THE WAITING GAME: Mason: The EP was released in Australia a year ago and we’ve already finished our next record. It’s like, that’s what you get when you work on the other side of the fucking world. It’s hard to communicate. It’s hard to sync everything up. [So] we’ve already toured [the EP] here. It’s not that exciting really [to release it in the U.S.], to be honest. We’ve already released it, we’ve already done the tour, so to re-release it isn’t particularly exciting. It’s exciting to get it to a bigger audience, but it’s not like “here’s our new music!” We wish we could release the album right now. Obviously the label’s not going to let us, but we want to do it now.

MUSICAL INSPIRATIONS: Mason: We’re all very different when it comes to the bands we listen to by ourselves. The English thing, which is blatantly obvious, mostly comes from Tommy, who has grown up listening to that kind of stuff because his family is from England. They moved to Australia from England and he’s been brought up on English music from the ’90s. Johnny, who writes most the songs, listens to a lot of Americana folk music. I listen to more ’90s-onwards, noisy, guitar bands from America, like Pavement and Sonic Youth. Sleater-Kinney, they’re one of my faves. I haven’t [read Kim Gordon’s memoir, Girl in a Band], but I’ve read about it. I’ve watched the interviews she’s been talking about it in on YouTube; my attention span is long enough to watch a YouTube video, but not long enough to read a book.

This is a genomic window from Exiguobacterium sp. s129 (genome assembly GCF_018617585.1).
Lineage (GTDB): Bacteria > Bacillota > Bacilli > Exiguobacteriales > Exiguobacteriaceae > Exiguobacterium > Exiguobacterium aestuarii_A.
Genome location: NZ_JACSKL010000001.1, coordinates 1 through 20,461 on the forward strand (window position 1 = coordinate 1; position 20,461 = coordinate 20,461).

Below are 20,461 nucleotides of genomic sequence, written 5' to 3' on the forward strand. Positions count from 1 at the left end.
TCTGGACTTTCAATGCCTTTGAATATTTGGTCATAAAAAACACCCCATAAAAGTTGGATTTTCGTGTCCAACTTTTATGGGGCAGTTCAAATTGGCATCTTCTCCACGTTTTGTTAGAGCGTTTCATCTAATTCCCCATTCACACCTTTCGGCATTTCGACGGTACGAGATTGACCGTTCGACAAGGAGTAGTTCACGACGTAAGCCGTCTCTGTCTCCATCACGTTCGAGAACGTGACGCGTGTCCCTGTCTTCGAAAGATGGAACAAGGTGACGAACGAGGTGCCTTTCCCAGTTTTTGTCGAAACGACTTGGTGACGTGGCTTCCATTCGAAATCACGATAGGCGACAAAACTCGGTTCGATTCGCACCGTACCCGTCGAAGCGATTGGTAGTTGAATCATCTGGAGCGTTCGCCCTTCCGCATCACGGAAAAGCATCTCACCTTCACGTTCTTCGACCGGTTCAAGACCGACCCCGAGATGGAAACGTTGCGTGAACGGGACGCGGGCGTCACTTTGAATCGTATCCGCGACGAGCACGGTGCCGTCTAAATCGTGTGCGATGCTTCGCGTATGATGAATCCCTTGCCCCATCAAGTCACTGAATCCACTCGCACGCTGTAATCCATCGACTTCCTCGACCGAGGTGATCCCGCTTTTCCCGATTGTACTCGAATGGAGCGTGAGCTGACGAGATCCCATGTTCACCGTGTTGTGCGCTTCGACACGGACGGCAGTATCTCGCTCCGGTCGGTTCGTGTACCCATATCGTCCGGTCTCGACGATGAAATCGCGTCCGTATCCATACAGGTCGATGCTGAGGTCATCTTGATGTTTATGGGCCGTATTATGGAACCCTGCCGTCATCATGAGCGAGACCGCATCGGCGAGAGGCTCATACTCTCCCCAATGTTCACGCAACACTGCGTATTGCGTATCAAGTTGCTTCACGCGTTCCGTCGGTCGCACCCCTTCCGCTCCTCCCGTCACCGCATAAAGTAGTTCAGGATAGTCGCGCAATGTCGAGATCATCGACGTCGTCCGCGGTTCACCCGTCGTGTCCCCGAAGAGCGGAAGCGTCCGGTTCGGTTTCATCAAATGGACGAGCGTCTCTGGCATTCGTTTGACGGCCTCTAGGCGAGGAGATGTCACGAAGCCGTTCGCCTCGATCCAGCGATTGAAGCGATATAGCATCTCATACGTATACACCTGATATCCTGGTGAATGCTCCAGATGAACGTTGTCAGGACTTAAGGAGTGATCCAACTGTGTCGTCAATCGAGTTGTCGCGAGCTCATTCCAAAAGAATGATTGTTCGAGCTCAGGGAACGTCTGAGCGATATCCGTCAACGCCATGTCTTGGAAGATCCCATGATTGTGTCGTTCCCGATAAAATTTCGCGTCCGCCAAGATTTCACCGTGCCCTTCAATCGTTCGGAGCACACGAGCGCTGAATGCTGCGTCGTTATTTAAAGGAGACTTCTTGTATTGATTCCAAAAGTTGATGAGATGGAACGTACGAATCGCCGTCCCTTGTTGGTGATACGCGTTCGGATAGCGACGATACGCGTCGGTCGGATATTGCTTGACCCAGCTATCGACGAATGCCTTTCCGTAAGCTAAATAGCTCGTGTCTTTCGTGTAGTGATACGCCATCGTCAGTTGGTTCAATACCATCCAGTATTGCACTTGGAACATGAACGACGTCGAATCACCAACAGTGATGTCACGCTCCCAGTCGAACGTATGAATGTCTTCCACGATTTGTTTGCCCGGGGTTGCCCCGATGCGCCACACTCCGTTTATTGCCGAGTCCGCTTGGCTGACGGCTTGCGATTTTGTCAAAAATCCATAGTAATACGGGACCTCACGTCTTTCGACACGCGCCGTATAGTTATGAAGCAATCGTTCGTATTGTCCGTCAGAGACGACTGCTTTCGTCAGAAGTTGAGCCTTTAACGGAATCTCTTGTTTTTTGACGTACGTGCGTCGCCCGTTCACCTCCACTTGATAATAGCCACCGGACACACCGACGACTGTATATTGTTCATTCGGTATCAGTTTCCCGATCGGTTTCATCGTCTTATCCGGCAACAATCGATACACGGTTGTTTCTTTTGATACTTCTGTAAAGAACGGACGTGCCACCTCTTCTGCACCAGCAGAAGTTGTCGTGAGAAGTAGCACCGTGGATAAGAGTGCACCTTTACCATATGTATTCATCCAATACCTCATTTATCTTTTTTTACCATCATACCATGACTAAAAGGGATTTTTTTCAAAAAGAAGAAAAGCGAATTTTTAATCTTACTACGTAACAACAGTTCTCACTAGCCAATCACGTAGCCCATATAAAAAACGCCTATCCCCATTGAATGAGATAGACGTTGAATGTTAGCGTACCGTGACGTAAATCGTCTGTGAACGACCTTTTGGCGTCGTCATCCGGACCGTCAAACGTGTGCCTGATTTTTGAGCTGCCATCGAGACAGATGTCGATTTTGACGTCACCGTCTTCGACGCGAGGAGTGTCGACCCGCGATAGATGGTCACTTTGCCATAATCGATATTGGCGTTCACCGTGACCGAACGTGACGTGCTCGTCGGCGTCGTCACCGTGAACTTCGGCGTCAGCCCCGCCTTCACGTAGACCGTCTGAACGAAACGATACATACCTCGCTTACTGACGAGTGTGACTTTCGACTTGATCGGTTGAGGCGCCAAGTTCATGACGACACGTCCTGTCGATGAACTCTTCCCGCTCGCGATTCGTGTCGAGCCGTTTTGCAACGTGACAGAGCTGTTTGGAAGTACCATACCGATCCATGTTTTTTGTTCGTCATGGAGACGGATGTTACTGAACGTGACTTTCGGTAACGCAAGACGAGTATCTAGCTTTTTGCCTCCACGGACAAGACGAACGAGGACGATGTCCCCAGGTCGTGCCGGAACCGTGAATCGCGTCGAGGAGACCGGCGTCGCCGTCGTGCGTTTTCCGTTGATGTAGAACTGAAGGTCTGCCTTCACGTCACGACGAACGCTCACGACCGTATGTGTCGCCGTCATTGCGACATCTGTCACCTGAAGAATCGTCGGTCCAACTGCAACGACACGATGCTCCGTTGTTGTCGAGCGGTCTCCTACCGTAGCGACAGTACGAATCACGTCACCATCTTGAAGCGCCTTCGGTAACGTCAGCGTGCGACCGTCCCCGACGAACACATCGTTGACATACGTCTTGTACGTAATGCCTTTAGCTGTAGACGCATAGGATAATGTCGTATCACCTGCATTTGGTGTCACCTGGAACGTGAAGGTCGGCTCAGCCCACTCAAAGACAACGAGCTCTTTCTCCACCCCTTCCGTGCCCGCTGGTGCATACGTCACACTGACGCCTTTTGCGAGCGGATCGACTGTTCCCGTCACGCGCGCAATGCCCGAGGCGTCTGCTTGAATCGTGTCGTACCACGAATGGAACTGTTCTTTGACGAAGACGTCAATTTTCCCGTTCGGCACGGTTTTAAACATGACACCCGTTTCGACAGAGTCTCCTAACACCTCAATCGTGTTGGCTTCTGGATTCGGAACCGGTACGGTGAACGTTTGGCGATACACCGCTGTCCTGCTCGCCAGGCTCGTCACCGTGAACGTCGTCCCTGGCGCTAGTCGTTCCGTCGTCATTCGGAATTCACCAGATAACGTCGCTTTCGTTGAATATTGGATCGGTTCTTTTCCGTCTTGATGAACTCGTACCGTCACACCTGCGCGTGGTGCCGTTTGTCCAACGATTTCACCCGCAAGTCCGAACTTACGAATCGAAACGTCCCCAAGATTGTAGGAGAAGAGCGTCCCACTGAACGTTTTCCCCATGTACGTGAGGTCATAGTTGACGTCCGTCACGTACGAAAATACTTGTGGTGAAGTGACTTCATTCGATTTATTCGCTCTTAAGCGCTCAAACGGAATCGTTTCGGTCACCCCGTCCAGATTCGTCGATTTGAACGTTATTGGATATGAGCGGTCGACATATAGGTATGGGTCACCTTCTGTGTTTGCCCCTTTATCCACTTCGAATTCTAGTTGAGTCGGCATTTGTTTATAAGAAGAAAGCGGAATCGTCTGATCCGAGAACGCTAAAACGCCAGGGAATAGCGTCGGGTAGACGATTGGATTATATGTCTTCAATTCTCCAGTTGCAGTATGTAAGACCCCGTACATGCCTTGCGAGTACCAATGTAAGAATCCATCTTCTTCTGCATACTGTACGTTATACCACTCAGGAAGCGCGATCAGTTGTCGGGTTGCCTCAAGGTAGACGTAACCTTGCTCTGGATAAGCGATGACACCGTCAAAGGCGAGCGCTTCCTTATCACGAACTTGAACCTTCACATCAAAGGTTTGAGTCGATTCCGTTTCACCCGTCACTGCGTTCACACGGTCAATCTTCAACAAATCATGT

GROWING UP: Mason: I started when I was seven, playing the saxophone. My teacher was a dickhead so I hated it, but then when I was 10 I started playing the cello and my teacher was very cool, so I started playing in an orchestra and became really into strings. With woodwind instruments and brass you have to blow and use your lungs; it gives you a headache and you get all red in the face and shit, but with strings you can just chill out. My dad was in a band when he was younger—they weren’t very good, but he always played guitar.

Tooky’s dad was a roadie. He did lighting for a lot of [bands] back in the ’80s, when they didn’t have automated lights and literally had to have dudes standing up in the scaffolding. Every single light was done by hand. Johnny’s dad did that when he was younger, so he was obviously into a lot of cool bands that he did lights for when they toured. We’ve all been brought up around music. We started bands when we were [in our] early teens.

A SONG IS A SONG: Took: As far as I am concerned, a tune’s a tune, a song’s a song; if it’s good, it’s good. If you wind up with a banjo on it, or if you wind up with an electronic beat and an electronic bassline—whatever arrangement you decide, if it’s a proper tune and a proper melody, that’s all that fucking matters.